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   ARTICLE   |   From Scotsman Guide Residential Edition   |   January 2016

TRID is a Game-Changer

New regulatory standards are propelling a major shift in priorities for mortgage originators


In the run-up to the implementation of TRID, some mortgage-industry observers described the new consumer-disclosure regulations as a paradigm shift. Now that TRID has been in force since its official launch this past October, it’s fair to say those experts were correct. TRID is a paradigm shift — defined as a fundamental change in approach or underlying assumptions.

The underlying assumption that drove the mortgage industry for many years was that the purchase-and-sale contract serves as the foundation of the homebuying transaction. The contract, and the closing date established by the pact, set the expectations for everyone involved in the transaction, including the lender and its timeline and process.

TRID shifts the process from a contract transaction to a financing transaction in which the lender is in charge — with all the potential liability that entails. That change, it turns out, has lasting implications that were not felt in full until TRID was put into practice this past fall. The new timelines and demands for certainty embodied in the TRID Loan Estimate and the Closing Disclosure forms are forcing a big adjustment within the industry. In that context, it’s worth noting that adjusting to new expectations is even more difficult than adjusting to new documents.

Those new expectations, however, also drive a new approach. Following are several examples of the changes that mortgage lenders will have to embrace under TRID — the Truth in Lending Act (TILA) and Real Estate Settlement Procedures Act (RESPA) Integrated Disclosure rule.

  • First, the accuracy of initial disclosures, fee estimates, loan information and changed circumstances will be judged by regulators in light of “the best information reasonably available” and the “due diligence” performed.
  • Second, TRID encourages lenders to leverage technology and lays the foundation for the mortgage industry to become even more dependent on technology in the future. 
  • Third, the execution of TRID only intensifies vendor-management pressures for mortgage originators.

The test

It is unclear at this point how some of TRID’s new standards will be applied in practice. What is known, however, is that the “T” in TRID stands for the Truth In Lending Act, a violation of which opens a lender to significant liability. As a result, the impact of the new TRID standards on the industry appears to be equal parts unknown and critically important.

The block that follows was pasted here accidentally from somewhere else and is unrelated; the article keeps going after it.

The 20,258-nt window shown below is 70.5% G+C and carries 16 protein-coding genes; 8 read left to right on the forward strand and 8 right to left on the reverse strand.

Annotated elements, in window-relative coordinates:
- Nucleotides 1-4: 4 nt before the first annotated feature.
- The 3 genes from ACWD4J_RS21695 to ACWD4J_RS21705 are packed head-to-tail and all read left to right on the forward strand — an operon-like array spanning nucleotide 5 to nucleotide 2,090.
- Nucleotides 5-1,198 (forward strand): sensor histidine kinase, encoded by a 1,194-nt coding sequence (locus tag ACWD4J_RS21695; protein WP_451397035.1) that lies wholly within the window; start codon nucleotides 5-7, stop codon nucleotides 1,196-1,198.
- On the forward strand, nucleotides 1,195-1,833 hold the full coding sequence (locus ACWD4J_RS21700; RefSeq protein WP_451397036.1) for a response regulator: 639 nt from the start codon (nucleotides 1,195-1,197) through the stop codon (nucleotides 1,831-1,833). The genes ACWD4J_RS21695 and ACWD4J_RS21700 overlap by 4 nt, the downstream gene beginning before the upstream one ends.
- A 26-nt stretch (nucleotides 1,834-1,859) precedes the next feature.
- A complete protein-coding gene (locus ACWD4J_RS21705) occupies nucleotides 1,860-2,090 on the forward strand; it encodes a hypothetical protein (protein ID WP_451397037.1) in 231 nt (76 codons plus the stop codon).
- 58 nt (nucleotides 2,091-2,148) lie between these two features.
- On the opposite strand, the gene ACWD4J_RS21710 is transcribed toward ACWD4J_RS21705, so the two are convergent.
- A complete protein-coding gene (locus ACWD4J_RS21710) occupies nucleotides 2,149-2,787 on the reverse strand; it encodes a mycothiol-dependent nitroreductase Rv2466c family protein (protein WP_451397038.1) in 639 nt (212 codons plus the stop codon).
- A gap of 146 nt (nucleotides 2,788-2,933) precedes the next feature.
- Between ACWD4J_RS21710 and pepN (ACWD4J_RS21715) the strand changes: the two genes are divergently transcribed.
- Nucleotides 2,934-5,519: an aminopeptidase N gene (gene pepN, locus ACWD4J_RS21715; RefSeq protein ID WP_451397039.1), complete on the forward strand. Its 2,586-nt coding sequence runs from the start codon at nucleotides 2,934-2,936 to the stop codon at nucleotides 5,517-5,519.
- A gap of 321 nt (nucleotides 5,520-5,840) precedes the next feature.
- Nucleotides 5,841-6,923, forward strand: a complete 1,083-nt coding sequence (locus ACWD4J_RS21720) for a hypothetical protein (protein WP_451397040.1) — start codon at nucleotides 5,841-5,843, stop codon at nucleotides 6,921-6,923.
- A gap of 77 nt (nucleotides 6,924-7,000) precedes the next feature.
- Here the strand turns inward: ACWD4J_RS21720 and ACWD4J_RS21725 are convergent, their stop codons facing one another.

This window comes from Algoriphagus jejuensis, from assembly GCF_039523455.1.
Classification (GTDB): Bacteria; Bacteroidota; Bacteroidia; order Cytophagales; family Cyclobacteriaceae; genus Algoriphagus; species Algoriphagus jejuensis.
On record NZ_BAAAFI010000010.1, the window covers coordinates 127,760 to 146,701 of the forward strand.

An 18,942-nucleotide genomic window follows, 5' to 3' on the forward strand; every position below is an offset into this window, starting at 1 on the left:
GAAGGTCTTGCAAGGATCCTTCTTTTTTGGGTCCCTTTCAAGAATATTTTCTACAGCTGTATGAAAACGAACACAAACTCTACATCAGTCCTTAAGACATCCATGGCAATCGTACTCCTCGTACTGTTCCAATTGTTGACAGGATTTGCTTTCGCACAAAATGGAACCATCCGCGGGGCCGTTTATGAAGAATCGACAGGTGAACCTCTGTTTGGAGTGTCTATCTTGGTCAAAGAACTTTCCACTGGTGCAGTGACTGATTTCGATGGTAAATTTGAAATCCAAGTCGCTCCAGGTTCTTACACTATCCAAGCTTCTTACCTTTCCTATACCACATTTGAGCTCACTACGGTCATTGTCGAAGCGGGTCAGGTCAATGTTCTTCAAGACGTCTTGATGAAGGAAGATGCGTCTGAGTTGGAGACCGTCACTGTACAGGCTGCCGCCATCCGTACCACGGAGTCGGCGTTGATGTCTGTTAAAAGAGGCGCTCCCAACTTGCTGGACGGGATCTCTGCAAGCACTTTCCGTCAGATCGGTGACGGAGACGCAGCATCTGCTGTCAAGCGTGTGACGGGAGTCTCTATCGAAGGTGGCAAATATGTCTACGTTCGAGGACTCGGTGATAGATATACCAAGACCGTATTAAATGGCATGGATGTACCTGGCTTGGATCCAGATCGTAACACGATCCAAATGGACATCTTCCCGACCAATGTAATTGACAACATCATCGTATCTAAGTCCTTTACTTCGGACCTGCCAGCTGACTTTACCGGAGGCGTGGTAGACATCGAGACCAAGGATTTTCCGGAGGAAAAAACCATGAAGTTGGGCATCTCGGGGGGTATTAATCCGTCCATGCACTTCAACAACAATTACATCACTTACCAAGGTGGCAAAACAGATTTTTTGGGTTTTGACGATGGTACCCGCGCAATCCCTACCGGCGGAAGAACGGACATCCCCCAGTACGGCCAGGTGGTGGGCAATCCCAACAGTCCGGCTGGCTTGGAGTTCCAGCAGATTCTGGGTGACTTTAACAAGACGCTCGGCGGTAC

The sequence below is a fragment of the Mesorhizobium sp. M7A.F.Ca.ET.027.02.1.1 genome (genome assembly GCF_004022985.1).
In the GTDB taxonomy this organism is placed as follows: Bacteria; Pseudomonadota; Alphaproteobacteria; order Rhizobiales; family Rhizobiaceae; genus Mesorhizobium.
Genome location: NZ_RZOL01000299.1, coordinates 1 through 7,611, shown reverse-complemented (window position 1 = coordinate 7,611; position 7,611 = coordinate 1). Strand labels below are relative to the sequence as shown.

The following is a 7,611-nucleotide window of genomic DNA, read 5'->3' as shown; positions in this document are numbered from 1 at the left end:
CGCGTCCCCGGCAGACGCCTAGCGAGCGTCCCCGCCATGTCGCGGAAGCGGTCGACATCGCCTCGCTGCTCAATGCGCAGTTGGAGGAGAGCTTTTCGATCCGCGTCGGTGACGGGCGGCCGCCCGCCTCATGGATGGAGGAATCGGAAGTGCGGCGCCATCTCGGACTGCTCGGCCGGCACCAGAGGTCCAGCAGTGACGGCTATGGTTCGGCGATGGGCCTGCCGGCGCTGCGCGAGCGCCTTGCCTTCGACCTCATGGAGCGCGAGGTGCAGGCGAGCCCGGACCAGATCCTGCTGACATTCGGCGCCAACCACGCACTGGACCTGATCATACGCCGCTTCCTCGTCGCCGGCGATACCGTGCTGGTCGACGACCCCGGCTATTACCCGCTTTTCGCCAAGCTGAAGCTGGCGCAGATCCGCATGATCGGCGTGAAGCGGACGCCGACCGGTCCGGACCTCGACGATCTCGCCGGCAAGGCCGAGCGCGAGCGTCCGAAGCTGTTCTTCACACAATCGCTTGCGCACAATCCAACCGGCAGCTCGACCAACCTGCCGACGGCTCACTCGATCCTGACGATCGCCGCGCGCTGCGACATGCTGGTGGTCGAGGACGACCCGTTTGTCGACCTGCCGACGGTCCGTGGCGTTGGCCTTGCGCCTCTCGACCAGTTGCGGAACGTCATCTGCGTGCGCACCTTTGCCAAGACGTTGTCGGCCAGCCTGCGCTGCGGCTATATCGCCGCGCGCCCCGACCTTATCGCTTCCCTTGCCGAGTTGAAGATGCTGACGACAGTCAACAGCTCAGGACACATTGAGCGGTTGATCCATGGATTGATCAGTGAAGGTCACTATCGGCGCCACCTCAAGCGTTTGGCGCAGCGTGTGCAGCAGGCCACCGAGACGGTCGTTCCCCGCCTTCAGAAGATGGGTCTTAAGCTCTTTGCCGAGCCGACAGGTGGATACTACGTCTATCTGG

TRID makes clear that the mortgage lender is required to disclose all items to the homebuyer according to the “best information reasonably available.” What’s deemed reasonable by regulators seems to be a call that will be made based on the thoroughness of the “due diligence” that is performed.

Over the last few years, the meaning of due diligence has become all too familiar to companies and to mortgage lenders that sell loans and servicing rights. Although industry norms will develop over time, mortgage lenders under TRID are committing more resources (due diligence) to assuring accurate information is issued to prospective homebuyers as early as possible in the process. This has the simultaneous effect of being good for consumers in terms of information and transparency as well as a more costly practice — with lenders taking on additional labor and risk.


Mortgage lenders that successfully navigated TRID’s implementation and initial execution without incurring too much damage likely relied heavily on technology to do so. As the nuances and operational challenges of TRID came into view leading up to its Oct. 3, 2015, launch, lenders turned to technology solutions for everything from estimating condo-association review fees to producing closing-disclosure information. And this is just the tip of the iceberg. Loan-origination systems were forced to add hundreds of data fields and functionality to perform the thousands of calculations necessary as a loan application moves through the pipeline.

Document-management systems have been invaluable for the correct placement, rounding and presentation of fees and figures. Service-provider vetting and management systems are now employed by mortgage lenders to assist in all areas of TRID — from fee determination to ensuring a responsible party is closing the loan. TRID also was a catalyst for action for mortgage originators who had not yet adopted a policy related to the American Land Title Association’s best practices — an initiative to assist settlement- service providers, including lenders, in adapting to the stricter regulatory environment in the wake of the Dodd-Frank Wall Street Reform and Consumer Protection Act.

In a post-TRID world, technology will only become a greater differentiator among mortgage lenders. Some lenders select technology solutions to proactively solve problems and increase efficiency when a new approach challenges underlying assumptions. Other lenders accept technology only when it has been implemented by a competitor or proven too obvious not to use. In the past, this might have only spelled success or failure in the competitive market.